Well, that, my friends, gets us nowhere.
So here is to defending anonymity. Use it as a chance to engage in a public discourse without fear of public repercussion. Say what you really think and see if it holds up to public scrutiny.
Because the world might learn something from your radical new plan for combining the legalization of marijuana and prostitution, but that doesn’t mean you should have to ruin your career as a Catholic pre-school teacher just to find out.
Rodeo fans and NASCAR fans are all secretly hoping for the same thing, carnage and mayhem. Tragically they all get what they want sooner or later.
In this video from the Canadian Finals Rodeo in Edmonton a bull has had just about enough and decides it’s time to leave.
Jump to the 2:10 mark for the exciting part.
CTV has additional footage.
I don’t know about you, but I’m thinking we need to dress this place up a bit. The free theme we’re using is a bit too plain and there are bunch of issues I’m seeing:
- The kerning in the headlines is way too tight (letters are running together).
- The name of the user who posts a comment is impossible to read.
- The sidebar is kind of boring and appears to have some sort of margin issue that I’m not exactly sure how to fix.
- There’s absolutely no color other than white.
So here’s how you can help us win the the internet: Let’s all try to spend a few minutes looking for the best WordPress theme for how we want our site to look and feel. If you’re not sure where to look, just start with a google search for “Free wordpress themes” or something similar. There are tons of sites dedicated to distributing themes.
And try to think about how you want the site to function. We could just pick another basic, simple bloggy type theme or it could be a theme that gives the site a more “magaziney” feel like The Awl. If you stumble across a theme that you like, please post it in the comments. Then I’ll see if I can put together a list of themes in one post and we can vote on which one we like the best.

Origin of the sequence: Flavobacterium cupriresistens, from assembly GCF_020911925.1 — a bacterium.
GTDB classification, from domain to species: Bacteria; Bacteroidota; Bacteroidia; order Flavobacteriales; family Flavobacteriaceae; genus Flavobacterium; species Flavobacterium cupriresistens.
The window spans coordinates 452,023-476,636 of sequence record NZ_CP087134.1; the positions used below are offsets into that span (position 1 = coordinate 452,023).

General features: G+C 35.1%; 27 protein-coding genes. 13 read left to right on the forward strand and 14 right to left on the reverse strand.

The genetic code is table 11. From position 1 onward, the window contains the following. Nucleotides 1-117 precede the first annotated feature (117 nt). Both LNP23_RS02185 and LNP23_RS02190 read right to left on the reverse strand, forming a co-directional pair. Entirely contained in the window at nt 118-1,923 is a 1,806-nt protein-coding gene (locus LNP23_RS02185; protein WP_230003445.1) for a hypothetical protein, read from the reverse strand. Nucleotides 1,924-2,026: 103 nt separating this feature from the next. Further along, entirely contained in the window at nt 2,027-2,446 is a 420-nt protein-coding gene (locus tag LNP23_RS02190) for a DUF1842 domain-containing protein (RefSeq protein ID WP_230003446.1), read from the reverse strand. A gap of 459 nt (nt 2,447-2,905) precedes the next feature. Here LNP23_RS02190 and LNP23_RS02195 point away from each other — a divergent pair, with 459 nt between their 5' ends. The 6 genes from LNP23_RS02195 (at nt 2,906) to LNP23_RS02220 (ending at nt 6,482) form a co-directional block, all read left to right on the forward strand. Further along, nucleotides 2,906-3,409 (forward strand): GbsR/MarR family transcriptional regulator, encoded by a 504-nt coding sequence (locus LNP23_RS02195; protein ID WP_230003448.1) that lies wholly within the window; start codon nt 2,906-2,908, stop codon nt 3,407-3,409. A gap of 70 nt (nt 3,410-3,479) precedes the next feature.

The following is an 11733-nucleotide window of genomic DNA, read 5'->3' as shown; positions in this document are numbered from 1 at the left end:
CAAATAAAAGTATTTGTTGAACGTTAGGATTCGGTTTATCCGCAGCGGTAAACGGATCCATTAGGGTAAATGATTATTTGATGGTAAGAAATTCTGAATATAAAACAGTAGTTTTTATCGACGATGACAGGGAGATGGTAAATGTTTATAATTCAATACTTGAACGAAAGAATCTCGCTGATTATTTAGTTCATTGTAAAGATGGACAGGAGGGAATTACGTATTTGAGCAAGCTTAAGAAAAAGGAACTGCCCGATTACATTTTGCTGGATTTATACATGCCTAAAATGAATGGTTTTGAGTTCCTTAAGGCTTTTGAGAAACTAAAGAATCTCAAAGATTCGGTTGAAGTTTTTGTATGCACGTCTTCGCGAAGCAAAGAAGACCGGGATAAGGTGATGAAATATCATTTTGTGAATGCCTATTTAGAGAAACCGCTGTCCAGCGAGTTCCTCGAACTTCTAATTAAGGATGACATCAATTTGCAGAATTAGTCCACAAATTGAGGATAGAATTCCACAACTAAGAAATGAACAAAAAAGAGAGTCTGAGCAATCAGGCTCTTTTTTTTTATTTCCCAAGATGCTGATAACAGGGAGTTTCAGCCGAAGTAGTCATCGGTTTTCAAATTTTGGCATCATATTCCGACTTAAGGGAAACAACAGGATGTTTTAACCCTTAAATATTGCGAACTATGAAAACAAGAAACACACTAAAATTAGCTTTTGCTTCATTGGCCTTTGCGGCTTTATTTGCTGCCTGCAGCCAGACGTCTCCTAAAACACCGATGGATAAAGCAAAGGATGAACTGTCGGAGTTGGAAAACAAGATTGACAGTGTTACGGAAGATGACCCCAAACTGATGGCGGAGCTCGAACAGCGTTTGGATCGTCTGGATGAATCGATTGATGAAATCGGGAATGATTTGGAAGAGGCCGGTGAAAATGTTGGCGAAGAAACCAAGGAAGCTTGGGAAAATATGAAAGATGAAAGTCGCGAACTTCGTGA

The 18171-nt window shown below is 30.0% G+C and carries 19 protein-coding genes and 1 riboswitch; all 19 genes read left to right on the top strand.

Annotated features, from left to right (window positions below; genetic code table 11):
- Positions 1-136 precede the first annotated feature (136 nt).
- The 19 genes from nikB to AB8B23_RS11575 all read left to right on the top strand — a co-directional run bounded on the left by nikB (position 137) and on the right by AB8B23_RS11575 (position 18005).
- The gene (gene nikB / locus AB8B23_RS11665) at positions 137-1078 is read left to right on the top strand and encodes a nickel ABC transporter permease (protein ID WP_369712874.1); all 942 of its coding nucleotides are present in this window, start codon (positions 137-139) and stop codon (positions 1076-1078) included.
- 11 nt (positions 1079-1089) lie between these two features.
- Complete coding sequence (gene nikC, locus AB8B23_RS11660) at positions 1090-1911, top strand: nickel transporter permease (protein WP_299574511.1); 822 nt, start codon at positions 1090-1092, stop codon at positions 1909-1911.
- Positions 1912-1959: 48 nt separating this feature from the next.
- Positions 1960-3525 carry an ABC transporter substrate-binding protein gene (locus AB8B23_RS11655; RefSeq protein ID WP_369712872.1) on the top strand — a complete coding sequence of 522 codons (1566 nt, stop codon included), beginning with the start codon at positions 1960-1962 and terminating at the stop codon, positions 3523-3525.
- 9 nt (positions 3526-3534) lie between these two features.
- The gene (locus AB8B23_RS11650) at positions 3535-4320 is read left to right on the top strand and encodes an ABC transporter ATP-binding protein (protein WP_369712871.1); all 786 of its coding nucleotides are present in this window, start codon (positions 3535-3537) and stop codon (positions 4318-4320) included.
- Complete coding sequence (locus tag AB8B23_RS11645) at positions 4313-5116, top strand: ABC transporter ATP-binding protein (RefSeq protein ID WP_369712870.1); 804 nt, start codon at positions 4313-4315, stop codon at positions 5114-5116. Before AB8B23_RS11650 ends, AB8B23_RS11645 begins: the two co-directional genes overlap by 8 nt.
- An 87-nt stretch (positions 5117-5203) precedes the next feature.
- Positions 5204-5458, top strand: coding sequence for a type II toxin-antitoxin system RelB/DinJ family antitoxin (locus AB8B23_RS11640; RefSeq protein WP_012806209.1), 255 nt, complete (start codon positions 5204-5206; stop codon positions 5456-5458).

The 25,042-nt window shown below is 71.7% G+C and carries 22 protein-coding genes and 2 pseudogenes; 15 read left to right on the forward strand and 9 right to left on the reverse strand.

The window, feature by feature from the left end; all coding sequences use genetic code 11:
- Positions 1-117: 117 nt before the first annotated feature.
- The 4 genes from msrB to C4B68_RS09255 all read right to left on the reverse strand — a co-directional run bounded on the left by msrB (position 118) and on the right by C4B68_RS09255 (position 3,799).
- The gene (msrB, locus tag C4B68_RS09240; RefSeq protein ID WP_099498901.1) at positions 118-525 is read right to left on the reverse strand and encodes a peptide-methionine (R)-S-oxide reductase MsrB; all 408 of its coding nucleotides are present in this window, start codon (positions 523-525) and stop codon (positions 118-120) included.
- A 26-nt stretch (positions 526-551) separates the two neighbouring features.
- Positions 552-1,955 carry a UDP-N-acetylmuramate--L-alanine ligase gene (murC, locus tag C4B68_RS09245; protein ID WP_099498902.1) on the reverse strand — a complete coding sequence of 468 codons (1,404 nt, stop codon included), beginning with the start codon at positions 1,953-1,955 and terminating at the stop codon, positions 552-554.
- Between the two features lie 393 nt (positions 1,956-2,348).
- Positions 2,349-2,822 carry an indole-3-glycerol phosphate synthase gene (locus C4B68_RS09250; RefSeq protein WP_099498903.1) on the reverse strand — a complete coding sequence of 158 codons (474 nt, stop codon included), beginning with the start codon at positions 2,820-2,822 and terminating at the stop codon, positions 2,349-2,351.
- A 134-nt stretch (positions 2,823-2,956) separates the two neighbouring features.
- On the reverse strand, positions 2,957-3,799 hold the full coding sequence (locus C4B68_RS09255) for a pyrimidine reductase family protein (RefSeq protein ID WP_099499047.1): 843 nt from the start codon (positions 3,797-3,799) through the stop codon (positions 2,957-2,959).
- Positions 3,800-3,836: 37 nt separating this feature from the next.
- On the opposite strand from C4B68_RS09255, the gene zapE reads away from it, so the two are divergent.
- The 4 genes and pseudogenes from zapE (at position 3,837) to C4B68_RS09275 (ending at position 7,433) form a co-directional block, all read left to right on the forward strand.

I enjoy this show, maybe you’ve heard of it? Boardwalk Empire, on HBO. Not bad. Not mind-blowing either. Just right.
It’s got a lot going on, lots of characters. Mainly gangsters and such. Prohibition. Corrupt politicians. Atlantic City. A borderline psychotic government agent who looks just like James Cagney. Omar from The Wire shows up from time to time too, always dressed to the nines. Well, not Omar, but you know. The actor who played him. He’s really good.
Steve Buscemi plays the lead, Nucky Thompson, the “boss” of Atlantic City. He runs things. Michael Pitt’s in it too, he’s rather easy on the eyes, eh ladies (and gays)? But don’t worry! Paz de la Huerta is in this too, she’s pretty hot. See? Something for everyone!
Did you ever see A Serious Man? No? Great movie. Anyway, the lead actor there, Michael Stuhlbarg, remember him? He plays a Jewish gangster here, Arnold Rothstein. Great character. They’ve got a half-Jamaican actor from England playing a young Al Capone. He was in Snatch too. Anjelica Huston’s 20-something-year-old nephew does a star turn playing a disfigured WWI veteran. Lots of good acting here. Some of the characters have had a tendency to be a bit one sided, I must admit. But not all. This is my only gripe with the show. Not a lot of nuance sometimes. Still fun, though.